It’s been awhile since I could legitimately sing, “Give me a head with hair/long, beautiful hair.” But the Cowsills, via America’s tribal love-rock musical, expressed the importance of the streamin’, flaxen, waxin’ locks with winning pop harmonies and frequent radio airplay. What more need be said? Plenty, it turns out. Today we open the UIP vaults to let the sun shine in on Press books that address the meaning of the decorative dead (and in some cases dread) cells that grow on our heads.
Beauty Shop Politics: African American Women’s Activism in the Beauty Industry, by Tiffany M. Gill
The beauty industry played a crucial role in the creation of the modern black female identity. Indeed, the seemingly frivolous space of a beauty salon actually stimulated social, political, and economic change. With a broad scope that encompasses the role of gossip in salons, ethnic beauty products, lucid portrayals, and the social meanings of African American hair textures, Tiffany M. Gill shows how African American beauty entrepreneurs built and sustained a vibrant culture of activism in beauty salons and schools.
And the phenomenon goes back a long way. As Gill explained to National Public Radio:
We see that it’s around 1820 where there began to be sort of growing discourses about how African-American men were seen as dangerous, should not share spaces with white women, and so African-American women sort of transitioned very nationally to that. So we see African-American women in slavery caring for the beauty needs of those that they were forced to work for.
But also we see that, particularly in urban areas like New Orleans, that some of these enslaved women were able to actually hire themselves out and make some money in the process. So the beauty industry does provide opportunities for African-American women to earn a living.
“Hair Today, Gone Tomorrow: Hair Loss, the Tonsure, and Masculinity in Medieval Iceland,” by Carl Phelpstead
Today we venture into the Journals area of the Press, sampling from the Spring 2013 issue of Scandinavian Studies. Let’s jump ahead in the article to contemplate beardlessness, truly a stigma among the oft-berserk men who peopled Medieval Iceland:
Nevertheless, the most famous association of hair with masculinity in the Icelandic sagas is undoubtedly the inability of the chieftain Njáll Þorgeirsson to grow a beard in Njáls Saga.
A great deal has been written, of course, on gender and sexuality in Njáls saga, and there is no need to do more here than recall that Njáll’s beardlessness is noted as remarkable when he is first introduced; that Hallgerðr mocks him for it on more than one occasion; that he is more than once referred to as “Old Beardless”; that the Njálssons, who are known as taðskegglingar (Dung-beardlings) because of their ability to grow beards despite being Njáll’s descendants, kill Sigmundr Lambason for composing slanderous verses on the subject; and that Flosi makes explicit at the Alþingi that Njáll’s lack of a beard casts doubt on his masculinity: “for there are many who can’t tell by looking at him whether he’s a man or a woman.”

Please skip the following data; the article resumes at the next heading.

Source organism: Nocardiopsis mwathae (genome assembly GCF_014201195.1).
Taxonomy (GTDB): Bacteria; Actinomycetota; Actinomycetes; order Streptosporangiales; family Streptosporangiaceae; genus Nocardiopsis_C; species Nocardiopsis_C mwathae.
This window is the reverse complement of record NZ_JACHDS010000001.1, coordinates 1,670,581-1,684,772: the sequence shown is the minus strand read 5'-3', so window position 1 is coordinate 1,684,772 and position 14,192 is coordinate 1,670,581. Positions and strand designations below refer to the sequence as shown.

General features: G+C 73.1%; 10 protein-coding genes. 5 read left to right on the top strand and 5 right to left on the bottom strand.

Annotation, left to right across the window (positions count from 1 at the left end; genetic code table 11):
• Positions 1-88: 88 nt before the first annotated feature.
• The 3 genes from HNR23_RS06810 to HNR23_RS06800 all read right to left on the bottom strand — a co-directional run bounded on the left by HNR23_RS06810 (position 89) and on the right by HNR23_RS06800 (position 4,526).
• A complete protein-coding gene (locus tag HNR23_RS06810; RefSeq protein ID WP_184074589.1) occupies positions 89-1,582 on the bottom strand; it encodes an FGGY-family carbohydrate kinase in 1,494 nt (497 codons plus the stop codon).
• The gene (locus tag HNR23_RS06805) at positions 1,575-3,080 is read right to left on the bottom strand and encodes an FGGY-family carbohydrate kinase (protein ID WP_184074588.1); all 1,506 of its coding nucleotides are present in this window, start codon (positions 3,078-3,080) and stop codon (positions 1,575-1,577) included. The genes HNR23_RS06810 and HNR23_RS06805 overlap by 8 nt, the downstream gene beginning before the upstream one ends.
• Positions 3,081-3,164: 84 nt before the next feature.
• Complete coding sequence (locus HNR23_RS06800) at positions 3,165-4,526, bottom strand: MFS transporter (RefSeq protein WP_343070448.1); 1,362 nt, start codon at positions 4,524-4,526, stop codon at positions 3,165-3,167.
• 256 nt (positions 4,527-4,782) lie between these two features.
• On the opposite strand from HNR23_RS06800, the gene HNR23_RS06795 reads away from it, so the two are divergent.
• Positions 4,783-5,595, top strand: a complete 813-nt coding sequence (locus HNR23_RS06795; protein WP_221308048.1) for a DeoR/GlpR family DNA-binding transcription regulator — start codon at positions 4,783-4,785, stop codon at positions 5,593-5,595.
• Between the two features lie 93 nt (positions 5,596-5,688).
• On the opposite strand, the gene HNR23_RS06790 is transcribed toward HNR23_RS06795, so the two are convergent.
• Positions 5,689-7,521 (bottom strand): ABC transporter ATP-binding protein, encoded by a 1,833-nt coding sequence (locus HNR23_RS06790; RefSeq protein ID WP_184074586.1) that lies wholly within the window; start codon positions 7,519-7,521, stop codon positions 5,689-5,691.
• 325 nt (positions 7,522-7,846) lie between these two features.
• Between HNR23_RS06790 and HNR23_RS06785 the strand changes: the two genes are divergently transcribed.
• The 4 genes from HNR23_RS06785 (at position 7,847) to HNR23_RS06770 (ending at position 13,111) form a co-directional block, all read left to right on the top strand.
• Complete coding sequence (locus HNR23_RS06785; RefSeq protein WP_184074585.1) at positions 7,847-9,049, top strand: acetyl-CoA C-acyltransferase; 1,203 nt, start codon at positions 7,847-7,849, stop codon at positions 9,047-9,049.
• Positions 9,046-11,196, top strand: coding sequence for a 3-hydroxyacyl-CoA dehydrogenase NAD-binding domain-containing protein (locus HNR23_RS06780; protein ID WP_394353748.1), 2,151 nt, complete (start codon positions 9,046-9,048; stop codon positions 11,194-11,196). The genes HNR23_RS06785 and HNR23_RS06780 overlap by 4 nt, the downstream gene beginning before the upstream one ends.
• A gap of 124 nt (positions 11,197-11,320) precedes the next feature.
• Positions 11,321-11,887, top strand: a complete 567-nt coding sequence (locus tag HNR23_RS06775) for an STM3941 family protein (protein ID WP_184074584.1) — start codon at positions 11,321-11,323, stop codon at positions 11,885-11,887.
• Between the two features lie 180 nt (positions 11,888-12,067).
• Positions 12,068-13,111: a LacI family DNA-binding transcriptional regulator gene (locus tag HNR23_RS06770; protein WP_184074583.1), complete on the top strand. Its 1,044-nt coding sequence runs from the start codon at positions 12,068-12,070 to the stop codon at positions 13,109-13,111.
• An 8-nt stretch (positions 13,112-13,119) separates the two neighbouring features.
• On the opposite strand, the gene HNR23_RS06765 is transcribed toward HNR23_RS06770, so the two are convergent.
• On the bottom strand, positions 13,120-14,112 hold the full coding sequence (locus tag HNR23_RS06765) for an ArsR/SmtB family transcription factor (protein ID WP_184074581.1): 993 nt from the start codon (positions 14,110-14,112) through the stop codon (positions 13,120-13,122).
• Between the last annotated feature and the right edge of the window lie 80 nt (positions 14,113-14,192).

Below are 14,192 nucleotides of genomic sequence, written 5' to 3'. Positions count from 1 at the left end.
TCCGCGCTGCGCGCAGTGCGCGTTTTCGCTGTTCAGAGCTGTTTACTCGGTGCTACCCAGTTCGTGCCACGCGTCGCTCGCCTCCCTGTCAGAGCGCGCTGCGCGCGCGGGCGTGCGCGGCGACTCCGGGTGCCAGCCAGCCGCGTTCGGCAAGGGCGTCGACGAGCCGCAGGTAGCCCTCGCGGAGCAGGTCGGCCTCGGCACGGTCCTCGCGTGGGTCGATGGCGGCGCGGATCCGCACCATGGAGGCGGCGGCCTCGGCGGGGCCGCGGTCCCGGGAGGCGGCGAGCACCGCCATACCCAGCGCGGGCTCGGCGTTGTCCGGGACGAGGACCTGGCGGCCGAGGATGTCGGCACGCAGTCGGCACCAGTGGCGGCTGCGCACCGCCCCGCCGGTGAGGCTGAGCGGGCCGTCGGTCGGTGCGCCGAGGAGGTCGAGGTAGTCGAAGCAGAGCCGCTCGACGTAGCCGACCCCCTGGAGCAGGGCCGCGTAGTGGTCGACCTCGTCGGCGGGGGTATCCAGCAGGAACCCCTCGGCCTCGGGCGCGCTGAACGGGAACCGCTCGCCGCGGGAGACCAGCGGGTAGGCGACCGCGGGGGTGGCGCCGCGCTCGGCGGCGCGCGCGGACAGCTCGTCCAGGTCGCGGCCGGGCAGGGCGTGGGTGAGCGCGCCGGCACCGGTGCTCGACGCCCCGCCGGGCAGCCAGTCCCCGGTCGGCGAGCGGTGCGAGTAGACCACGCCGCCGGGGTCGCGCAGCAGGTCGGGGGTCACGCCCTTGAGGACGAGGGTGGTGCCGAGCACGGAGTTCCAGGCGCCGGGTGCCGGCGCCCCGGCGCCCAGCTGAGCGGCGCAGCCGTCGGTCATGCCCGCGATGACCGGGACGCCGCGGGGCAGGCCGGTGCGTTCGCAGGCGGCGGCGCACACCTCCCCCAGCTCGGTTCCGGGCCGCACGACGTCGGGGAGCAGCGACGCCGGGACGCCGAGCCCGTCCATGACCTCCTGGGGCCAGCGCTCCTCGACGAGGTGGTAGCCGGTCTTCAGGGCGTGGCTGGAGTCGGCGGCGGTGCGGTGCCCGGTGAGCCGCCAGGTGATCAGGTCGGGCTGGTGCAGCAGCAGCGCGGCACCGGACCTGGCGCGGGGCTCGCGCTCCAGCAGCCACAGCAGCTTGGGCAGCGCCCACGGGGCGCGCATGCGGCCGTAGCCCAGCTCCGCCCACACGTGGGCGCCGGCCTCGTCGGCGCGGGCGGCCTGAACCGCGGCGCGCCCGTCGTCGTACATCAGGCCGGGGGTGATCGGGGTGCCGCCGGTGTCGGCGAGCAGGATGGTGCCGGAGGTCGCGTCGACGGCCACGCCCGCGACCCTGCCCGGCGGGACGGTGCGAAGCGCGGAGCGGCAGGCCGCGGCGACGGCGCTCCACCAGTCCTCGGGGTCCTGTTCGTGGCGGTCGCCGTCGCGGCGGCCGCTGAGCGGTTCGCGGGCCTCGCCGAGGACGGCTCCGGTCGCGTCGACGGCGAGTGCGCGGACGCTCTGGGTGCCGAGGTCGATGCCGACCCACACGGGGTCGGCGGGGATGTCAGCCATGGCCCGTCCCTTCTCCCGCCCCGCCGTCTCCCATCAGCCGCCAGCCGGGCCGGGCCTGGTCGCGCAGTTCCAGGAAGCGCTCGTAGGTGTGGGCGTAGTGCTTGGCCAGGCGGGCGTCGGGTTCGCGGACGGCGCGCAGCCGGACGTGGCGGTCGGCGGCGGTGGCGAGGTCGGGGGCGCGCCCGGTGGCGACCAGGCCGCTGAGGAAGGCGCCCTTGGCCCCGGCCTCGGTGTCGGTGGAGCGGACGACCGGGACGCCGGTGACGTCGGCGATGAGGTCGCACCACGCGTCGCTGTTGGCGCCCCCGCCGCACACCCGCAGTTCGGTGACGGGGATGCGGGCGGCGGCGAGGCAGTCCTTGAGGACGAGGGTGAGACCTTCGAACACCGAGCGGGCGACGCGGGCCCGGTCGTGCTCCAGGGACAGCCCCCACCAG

Women for President: Media Bias in Nine Campaigns, 2E, by Erika Falk
Hillary Clinton is running for the White House again, and that guarantees one thing: a lot of foolish coverage of her appearance. Erika Falk goes back to the 1870s to show how women candidates have had to deal with this strain of sexism ever since they got the idea they could run the country. This second edition includes Clinton’s 2008 run, when her hair and everything else about her looks became a topic explored in nauseating detail, as if voters could not conjure a clear mental image of one of the most famous human beings on earth.
No doubt Chuck Todd, Don Lemon, and the rest of the media banalosphere is revving up the objectification machine for the stretch run of this fall’s presidential election. Ignore those clowns and heed Falk as she describes what reporters focused on back in the Ocho:
The most widely cited was a piece in the Washington Post by Robin Givhan, who noted, “There was cleavage on display Wednesday afternoon on C-SPAN2. It belonged to Sen. Hillary Clinton.” Despite the fact that Clinton was talking about education policy, Givhan reported, “She was wearing a rose-colored blazer over a black top. The neckline sat low on her chest and had a subtle V-shape. The cleavage registered after only a quick glance.”
The media watchdog website Media Matters noted that following the Post’s article, broadcast television also focused on Clinton’s appearance. Their researchers analyzed news segments on July 30 on MSNBC, Fox News, and CNN between the hours of 9 a.m. to 5 p.m. They found that “MSNBC devoted a total of 23 minutes and 42 seconds to segments discussing Sen. Hillary Rodham Clinton’s ‘cleavage.’ .?.?. During the same period, CNN devoted 3 minutes and 54 seconds to coverage of Clinton’s cleavage, while Fox News devoted none.”
Her hair is up here, people.